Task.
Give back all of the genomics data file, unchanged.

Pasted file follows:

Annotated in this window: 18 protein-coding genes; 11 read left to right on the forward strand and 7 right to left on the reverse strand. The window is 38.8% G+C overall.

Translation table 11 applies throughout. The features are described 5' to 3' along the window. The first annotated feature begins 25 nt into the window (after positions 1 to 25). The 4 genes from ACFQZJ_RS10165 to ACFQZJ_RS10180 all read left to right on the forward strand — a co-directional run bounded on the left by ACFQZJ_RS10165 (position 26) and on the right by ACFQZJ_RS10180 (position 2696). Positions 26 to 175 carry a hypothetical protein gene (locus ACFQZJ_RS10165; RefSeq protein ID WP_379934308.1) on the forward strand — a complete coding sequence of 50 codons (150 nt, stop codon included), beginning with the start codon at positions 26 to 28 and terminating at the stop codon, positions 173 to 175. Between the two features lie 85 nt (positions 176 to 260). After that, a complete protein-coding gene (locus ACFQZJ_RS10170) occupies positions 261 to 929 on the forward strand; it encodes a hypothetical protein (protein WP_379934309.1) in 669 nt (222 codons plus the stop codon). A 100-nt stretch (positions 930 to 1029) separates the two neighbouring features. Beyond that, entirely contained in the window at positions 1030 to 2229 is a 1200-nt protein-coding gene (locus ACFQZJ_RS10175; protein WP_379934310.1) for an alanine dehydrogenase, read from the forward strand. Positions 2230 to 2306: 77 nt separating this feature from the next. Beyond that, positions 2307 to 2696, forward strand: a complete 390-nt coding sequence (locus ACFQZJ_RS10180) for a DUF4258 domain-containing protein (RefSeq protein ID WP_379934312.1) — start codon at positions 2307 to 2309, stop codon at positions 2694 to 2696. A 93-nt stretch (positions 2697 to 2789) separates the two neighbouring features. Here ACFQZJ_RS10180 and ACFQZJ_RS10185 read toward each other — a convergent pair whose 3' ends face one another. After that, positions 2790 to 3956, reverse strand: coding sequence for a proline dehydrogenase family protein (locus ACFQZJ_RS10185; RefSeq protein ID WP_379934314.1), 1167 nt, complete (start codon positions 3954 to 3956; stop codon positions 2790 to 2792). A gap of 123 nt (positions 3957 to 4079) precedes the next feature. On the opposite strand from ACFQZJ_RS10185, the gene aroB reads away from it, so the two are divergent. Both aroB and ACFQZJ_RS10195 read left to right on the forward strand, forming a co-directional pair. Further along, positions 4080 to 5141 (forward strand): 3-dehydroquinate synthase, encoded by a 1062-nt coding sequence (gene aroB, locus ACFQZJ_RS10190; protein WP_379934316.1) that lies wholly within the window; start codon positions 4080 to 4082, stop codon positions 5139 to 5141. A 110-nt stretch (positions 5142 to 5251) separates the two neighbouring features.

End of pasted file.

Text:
Annotated in this window: 18 protein-coding genes; 11 read left to right on the forward strand and 7 right to left on the reverse strand. The window is 38.8% G+C overall.

Translation table 11 applies throughout. The features are described 5' to 3' along the window. The first annotated feature begins 25 nt into the window (after positions 1 to 25). The 4 genes from ACFQZJ_RS10165 to ACFQZJ_RS10180 all read left to right on the forward strand — a co-directional run bounded on the left by ACFQZJ_RS10165 (position 26) and on the right by ACFQZJ_RS10180 (position 2696). Positions 26 to 175 carry a hypothetical protein gene (locus ACFQZJ_RS10165; RefSeq protein ID WP_379934308.1) on the forward strand — a complete coding sequence of 50 codons (150 nt, stop codon included), beginning with the start codon at positions 26 to 28 and terminating at the stop codon, positions 173 to 175. Between the two features lie 85 nt (positions 176 to 260). After that, a complete protein-coding gene (locus ACFQZJ_RS10170) occupies positions 261 to 929 on the forward strand; it encodes a hypothetical protein (protein WP_379934309.1) in 669 nt (222 codons plus the stop codon). A 100-nt stretch (positions 930 to 1029) separates the two neighbouring features. Beyond that, entirely contained in the window at positions 1030 to 2229 is a 1200-nt protein-coding gene (locus ACFQZJ_RS10175; protein WP_379934310.1) for an alanine dehydrogenase, read from the forward strand. Positions 2230 to 2306: 77 nt separating this feature from the next. Beyond that, positions 2307 to 2696, forward strand: a complete 390-nt coding sequence (locus ACFQZJ_RS10180) for a DUF4258 domain-containing protein (RefSeq protein ID WP_379934312.1) — start codon at positions 2307 to 2309, stop codon at positions 2694 to 2696. A 93-nt stretch (positions 2697 to 2789) separates the two neighbouring features. Here ACFQZJ_RS10180 and ACFQZJ_RS10185 read toward each other — a convergent pair whose 3' ends face one another. After that, positions 2790 to 3956, reverse strand: coding sequence for a proline dehydrogenase family protein (locus ACFQZJ_RS10185; RefSeq protein ID WP_379934314.1), 1167 nt, complete (start codon positions 3954 to 3956; stop codon positions 2790 to 2792). A gap of 123 nt (positions 3957 to 4079) precedes the next feature. On the opposite strand from ACFQZJ_RS10185, the gene aroB reads away from it, so the two are divergent. Both aroB and ACFQZJ_RS10195 read left to right on the forward strand, forming a co-directional pair. Further along, positions 4080 to 5141 (forward strand): 3-dehydroquinate synthase, encoded by a 1062-nt coding sequence (gene aroB, locus ACFQZJ_RS10190; protein WP_379934316.1) that lies wholly within the window; start codon positions 4080 to 4082, stop codon positions 5139 to 5141. A 110-nt stretch (positions 5142 to 5251) separates the two neighbouring features.